That 2007 Cabrera trade didn't work out for the Marlins. Since 2007, the Marlins' winning percentage is .452, and they've made only one postseason appearance, in the 2020 COVID-expanded field. It's tough to profit from trading Hall of Fame talent.
The Blue Jays didn't upgrade their rotation, and the heaviest right-handed lineup is now more right-handed with the addition of Whit Merrifield who's having a career-worst season. And low-strikeout relief arms Zach Pop and Anthony Bass aren't of the quality needed to navigate the AL East or October. While market prices might have been inflated, the Jays needed to do more.
Cleveland owns a loaded farm system, a low payroll, and is only a game back of the Twins. Yet the club failed to come away with an upgrade at catcher like Sean Murphy or to the pitching staff.
The Yankees would have been World Series contenders without doing anything, and they're now deeper than they were a week ago. This mixed grade is about who the Yankees didn't add and who they might be blocking after the deadline.
New York didn't win the Soto sweepstakes, which could have long-term consequences, especially if Aaron Judge leaves in free agency. If a 23-year-old generational talent is traded and the Yankees - the sport's richest club and one with a loaded farm system - don't land him, they could look back on that with regret. Especially if the Padres extend Soto.
Moreover, there's a question of whether Andrew Benintendi is one of the Yankees' best starting lineup options at full health. He's hit only three home runs this season, and his .311 average is the product of a career-best .356 average on batted balls in play (.324 career average), which might be subject to regression. Since that Benintendi deal, Matt Carpenter, one of the season's great surprises, has started only four games. Carpenter's new swing seems legit - maybe not 241 wRC+ legit - and his rare fly-ball rate and pull rate fit perfectly in Yankee Stadium.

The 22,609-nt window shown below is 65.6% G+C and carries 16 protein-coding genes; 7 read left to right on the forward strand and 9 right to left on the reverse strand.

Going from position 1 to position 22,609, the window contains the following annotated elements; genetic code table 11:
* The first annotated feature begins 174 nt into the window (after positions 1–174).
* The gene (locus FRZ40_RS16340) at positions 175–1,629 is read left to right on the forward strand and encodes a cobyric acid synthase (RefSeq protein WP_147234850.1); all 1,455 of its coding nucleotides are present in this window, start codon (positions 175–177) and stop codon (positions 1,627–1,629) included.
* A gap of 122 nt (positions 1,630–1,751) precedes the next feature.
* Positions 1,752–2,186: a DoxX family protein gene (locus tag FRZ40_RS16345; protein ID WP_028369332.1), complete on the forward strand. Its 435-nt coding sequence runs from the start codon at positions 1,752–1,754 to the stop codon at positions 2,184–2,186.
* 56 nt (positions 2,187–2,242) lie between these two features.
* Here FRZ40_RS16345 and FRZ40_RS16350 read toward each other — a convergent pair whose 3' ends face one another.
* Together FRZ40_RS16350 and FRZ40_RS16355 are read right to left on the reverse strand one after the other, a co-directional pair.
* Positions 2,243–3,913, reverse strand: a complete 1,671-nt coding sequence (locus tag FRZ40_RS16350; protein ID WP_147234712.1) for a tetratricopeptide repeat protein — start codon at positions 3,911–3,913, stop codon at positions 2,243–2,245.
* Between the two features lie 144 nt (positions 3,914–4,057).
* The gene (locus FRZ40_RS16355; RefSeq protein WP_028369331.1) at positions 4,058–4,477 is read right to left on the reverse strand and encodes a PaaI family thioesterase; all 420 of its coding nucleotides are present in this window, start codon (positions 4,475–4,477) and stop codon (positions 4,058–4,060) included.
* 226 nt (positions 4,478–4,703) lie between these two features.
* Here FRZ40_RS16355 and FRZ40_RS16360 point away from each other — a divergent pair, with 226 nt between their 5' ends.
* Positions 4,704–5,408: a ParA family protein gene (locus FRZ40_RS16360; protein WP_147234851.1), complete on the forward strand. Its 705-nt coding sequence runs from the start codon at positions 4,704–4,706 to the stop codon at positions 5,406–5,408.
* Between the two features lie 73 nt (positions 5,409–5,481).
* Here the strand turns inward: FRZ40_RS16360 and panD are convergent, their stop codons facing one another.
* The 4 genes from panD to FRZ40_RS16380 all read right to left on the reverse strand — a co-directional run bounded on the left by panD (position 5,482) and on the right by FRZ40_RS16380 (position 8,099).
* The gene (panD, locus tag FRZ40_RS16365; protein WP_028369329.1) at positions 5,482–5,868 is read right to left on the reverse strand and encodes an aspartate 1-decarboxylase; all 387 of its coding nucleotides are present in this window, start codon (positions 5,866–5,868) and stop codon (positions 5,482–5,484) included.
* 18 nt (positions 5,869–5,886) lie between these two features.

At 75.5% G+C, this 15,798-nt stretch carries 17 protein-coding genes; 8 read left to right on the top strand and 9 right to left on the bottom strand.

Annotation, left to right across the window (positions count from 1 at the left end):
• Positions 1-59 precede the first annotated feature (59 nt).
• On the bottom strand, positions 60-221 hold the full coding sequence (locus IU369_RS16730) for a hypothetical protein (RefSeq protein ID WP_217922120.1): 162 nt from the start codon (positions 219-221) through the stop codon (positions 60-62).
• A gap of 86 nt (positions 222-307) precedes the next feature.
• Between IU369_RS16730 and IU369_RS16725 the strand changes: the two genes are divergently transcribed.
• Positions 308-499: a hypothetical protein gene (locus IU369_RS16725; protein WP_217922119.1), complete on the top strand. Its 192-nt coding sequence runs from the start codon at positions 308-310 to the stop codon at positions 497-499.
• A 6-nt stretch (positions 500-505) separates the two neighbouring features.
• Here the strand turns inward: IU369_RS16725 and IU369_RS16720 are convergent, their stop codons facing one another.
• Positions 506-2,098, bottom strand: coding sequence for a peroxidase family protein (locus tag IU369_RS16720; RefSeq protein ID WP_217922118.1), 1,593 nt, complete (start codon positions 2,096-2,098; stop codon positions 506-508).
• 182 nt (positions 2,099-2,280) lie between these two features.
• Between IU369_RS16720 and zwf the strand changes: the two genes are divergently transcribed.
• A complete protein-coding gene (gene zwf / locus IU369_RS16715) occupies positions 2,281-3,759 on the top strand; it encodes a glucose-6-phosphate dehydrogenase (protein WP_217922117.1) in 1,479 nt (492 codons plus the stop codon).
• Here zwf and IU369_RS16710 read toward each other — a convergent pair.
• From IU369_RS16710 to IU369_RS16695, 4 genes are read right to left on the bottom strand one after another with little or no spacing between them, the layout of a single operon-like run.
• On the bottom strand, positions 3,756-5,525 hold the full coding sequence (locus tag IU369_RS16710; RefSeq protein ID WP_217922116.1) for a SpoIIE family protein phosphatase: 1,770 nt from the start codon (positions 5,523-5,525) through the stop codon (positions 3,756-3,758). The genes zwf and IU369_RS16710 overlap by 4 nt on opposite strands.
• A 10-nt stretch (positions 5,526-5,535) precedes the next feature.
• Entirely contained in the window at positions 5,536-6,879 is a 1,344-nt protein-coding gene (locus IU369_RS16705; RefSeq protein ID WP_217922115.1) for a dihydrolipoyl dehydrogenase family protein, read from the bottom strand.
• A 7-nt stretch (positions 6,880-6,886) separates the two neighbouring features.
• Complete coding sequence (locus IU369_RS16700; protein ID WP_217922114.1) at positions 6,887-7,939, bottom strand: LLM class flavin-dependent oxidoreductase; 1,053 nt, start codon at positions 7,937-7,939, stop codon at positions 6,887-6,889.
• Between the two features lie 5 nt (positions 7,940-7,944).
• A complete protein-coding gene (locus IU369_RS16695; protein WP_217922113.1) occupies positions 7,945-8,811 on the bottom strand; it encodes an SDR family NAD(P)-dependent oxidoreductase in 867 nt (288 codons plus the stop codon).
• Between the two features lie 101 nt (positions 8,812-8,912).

While Frankie Montas is an upgrade for a rotation that is beginning to show some weakness, he's been only 10% better at run prevention than Jordan Montgomery, according to FanGraphs' adjusted ERA metric. The club then sent Montgomery to St. Louis for injured outfielder Harrison Bader. So the Yankees lose starting depth, and it's not clear how Bader, when healthy, fits into a crowded outfield.
It's also unclear how well Montas will pitch away from Oakland and in a much tougher environment in New York. For his career, Montas' ERA is a full run better at home (3.28) than on the road (4.29), and it's a two-run gap this year. His HR/FB rate is 16% on the road for his career and 9.8% at home.
Lou Trivino and Scott Effross will help the bullpen, but this was a deadline to be more aggressive, to set the franchise up for not only this October but for many years into the future. A Soto-type bat has rarely, if ever, been available at the deadline.
Yes, the Brewers lost one of the game's great endgame pieces in Hader, but his projected $15-million salary next year was going to be tough for the mid-market team to budget around. Milwaukee will miss his fastball in key leverage situations this fall, but by adding Taylor Rogers, Matt Bush, and Dinelson Lamet in deals, along with prospects from the Padres, the club adds years of control and flexibility, and it extends its window. But there's only one Hader, arguably the game's best reliever during his time in Milwaukee.
Travis Sawchik is theScore's senior baseball writer.